Is Urban Planning Racist?: The Hidden Reality of Institutional Racism
How do you build a modern city? In 1956, President Eisenhower’s Federal-Aid Highway Act introduced the latest development of urban renewal in the US: the construction of the interstate system. The authorisation of 41,000 miles of highway construction led to the connection of major cities to meet the ‘needs’ of a growing population and promote ‘economic development’.
However, in the first 20 years of the federal interstate system, more than one million Americans were displaced, the majority being low income people of colour. No federal funding was provided for relocation of these displaced communities, despite the federal system subsidising ‘white flight’ from the city and destroying Black neighbourhoods in the process. Furthermore, urban planners like Robert Moses built underpasses to affluent suburban beaches too low for buses to drive through them, knowing it was the primary mode of travel for low income ethnic minorities. It was clear that while the needs of some of the population were met, others were actively disregarded.
Urban planning and racism: what's the link?
This is part of a longer history between urban planning and racism. From redlining and exclusionary zoning enforcing racially segregated neighbourhoods, to racial discrimination in the housing market, urban planning has played a crucial role in shaping the institutional racism we see today.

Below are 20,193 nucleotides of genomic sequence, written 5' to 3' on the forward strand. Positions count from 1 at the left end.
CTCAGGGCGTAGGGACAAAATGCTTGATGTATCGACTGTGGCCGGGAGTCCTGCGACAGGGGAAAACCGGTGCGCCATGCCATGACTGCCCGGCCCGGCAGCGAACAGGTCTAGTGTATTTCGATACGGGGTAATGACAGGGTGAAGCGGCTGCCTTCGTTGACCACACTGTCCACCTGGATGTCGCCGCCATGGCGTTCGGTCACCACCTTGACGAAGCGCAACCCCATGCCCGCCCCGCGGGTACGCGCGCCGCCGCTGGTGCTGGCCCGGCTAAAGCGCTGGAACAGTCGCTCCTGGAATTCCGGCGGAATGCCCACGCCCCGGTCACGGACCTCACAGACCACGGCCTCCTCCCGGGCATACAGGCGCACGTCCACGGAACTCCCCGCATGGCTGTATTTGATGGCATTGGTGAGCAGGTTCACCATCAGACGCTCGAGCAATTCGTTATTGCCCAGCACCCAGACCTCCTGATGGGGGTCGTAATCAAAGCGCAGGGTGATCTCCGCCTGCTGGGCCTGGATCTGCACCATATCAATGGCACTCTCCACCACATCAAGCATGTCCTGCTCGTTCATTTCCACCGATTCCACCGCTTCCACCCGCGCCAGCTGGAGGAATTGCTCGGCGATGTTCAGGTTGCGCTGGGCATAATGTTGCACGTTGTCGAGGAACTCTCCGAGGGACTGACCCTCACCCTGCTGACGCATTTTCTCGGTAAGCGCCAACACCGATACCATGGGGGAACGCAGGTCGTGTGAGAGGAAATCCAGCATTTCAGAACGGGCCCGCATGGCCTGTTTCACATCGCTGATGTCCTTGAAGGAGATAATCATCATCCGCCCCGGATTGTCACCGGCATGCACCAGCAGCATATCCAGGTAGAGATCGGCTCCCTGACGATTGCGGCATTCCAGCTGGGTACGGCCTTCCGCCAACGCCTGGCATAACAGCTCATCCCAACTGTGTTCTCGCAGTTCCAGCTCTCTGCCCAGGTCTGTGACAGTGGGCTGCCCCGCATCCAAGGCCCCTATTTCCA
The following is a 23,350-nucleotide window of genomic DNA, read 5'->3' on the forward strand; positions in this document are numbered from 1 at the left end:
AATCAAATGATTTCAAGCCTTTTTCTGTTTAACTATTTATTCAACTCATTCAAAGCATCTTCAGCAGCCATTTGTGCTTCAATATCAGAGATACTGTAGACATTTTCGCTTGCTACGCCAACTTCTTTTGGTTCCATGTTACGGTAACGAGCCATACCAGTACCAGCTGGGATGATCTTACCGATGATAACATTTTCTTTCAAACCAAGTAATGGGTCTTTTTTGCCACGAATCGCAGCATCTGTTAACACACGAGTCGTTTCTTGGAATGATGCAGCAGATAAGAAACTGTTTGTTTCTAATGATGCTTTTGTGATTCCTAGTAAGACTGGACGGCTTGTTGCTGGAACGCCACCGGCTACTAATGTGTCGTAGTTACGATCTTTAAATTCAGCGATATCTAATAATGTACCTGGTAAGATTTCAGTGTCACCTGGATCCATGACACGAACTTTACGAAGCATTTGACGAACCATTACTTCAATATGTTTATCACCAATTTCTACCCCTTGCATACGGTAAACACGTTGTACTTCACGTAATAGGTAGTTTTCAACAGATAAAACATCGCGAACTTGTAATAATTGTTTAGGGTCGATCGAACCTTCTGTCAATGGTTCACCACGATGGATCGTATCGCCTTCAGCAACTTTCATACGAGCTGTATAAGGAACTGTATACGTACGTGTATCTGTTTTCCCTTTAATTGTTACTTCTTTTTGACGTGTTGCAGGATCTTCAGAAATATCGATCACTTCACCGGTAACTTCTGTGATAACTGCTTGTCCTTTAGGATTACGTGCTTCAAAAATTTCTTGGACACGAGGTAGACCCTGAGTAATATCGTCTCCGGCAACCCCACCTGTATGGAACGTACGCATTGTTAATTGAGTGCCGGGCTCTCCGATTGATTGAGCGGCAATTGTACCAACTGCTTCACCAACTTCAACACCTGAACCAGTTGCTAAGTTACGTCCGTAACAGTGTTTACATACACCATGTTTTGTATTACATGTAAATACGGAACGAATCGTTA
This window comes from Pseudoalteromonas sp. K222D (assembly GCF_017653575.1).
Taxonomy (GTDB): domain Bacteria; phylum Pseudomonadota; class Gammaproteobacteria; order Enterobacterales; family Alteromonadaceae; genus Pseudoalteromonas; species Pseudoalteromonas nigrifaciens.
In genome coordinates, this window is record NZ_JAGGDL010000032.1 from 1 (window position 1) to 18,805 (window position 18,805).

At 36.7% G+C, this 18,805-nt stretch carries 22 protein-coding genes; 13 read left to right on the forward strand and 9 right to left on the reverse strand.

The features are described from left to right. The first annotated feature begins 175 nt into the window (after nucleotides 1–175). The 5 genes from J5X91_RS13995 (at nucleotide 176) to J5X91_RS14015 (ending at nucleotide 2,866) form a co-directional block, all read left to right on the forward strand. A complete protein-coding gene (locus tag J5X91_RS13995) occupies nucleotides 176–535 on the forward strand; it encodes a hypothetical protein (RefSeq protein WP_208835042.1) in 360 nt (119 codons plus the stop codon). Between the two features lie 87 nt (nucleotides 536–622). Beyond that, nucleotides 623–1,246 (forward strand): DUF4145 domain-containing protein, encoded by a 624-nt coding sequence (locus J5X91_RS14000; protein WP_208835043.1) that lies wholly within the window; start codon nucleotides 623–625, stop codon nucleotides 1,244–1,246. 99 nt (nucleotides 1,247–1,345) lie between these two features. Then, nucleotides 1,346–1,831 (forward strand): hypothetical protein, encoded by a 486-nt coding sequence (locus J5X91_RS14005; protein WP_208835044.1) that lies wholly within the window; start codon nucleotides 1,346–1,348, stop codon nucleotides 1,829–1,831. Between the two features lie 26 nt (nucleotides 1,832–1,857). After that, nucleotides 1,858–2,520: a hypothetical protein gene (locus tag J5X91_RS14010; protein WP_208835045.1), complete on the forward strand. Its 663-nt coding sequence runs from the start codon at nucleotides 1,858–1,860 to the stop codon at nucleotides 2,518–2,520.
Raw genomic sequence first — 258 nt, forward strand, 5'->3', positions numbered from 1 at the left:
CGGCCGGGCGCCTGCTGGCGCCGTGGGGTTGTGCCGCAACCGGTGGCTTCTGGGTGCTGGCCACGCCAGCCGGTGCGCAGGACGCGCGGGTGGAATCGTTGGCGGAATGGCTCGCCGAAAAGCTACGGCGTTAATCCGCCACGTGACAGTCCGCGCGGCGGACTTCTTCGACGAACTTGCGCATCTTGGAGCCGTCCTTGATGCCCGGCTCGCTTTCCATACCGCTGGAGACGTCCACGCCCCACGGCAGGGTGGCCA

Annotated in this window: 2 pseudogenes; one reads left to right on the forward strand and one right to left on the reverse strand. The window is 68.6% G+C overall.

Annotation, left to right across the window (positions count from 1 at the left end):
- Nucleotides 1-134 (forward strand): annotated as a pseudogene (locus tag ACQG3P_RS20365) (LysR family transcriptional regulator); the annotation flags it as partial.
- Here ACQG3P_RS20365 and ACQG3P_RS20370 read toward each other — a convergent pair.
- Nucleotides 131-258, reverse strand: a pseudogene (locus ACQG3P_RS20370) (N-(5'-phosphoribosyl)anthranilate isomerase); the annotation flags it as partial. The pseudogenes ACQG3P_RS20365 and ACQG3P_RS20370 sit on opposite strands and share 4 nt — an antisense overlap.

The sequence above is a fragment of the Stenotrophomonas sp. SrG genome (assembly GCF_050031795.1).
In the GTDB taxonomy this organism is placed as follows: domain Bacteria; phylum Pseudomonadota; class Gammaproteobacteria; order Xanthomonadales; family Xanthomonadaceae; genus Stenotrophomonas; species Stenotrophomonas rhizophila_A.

"urban planning has played a crucial role in shaping the institutional racism we see today"
It’s broad in scope. It includes elements such as designing of transport, housing regeneration projects, and city planning at a higher level. But it’s more than just a mere argument of design, construction or funding. Understanding urban planning is looking at its social impacts, specifically, how it’s used as a tool for pushing certain political and racist agenda, and as a result, creating and sustaining social inequalities between communities of people of colour and their White neighbours.
Redlining in the US: Past and Present